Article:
The aim of this paper, rather than attempting to present one coherent strategy for reducing existential risks, is to introduce a variety of possible options with the goal of broadening the discussion and inviting further investigation. Two themes appear throughout: (1) the proposed approaches for risk reduction attempt to avoid the dangers of centralized “solutions,” and (2) cybersecurity is not treated as a separate risk. Instead, trustworthy cybersecurity is a prerequisite for the success of our proposed approaches to risk reduction.

    Our focus is on proposing pathways for reducing risks from advanced nanotechnology and artificial general intelligence.

    A paper very well worth reading. On a personal note, I was glad to see the return of interest in one of my favorite sections of Engines of Creation, a proposal for “Inheritance Day.”
    —James Lewis, PhD”

  7. Len Gensens
    Len Gensens says:

    Hello, I appreciate this thoughtful in-depth discussion re Ai’s effects in the world & Shared Benefit Principle.
    Possibly Ai could be integrated into blockchain technology to provide the most benefit to the most people.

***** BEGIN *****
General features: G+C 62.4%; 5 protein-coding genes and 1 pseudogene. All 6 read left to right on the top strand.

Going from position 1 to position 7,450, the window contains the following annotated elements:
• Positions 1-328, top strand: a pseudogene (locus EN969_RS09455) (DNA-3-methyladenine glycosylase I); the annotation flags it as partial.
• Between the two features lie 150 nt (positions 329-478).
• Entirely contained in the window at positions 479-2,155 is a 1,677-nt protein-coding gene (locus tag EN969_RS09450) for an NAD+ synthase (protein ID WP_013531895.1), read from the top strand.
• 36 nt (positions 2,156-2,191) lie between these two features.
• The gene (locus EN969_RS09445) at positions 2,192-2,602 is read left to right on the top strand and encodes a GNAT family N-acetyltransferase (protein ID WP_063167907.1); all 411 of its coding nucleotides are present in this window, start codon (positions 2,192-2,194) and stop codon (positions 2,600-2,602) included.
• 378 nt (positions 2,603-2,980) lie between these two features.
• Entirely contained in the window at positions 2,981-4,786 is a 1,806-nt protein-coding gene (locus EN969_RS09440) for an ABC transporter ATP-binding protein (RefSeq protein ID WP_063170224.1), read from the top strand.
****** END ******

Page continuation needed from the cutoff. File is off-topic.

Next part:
I’d be interested in discussing this further with Ariel Conn or anyone pursuing Ai in any way
    Cheers, Len

  8. Murray
    Murray says:

    As a start shouldn’t we ensure the distribution and dissemination of the benefits of current and other new technology all ready be robust and in place? Also to clarify are we saying provide the most wide spread benefit or to provide help to those with the least well being first? If AI is first to increase healthy long life spans who is it helping most when areas of the world are suffering and dying before old age from specific diseases that need eradication? I think AI should be targeted at bringing global well being up to the same level with first world middle income citizens before progressing with everyone beyond.

  9. Lisa New
    Lisa New says:

    In reference to Lin above: “That’s why I worry about the … Shared Benefit Principle,” Lin continued. “[It] makes sense, but [it] implicitly adopts a consequentialist framework, which by the way is very natural for engineers and technologists to use, so they’re very numbers-oriented and tend to think of things in black and white and pros and cons, but ethics is often squishy. You deal with these squishy, abstract concepts like rights and duties and obligations, and it’s hard to reduce those into algorithms or numbers that could be weighed and traded off.”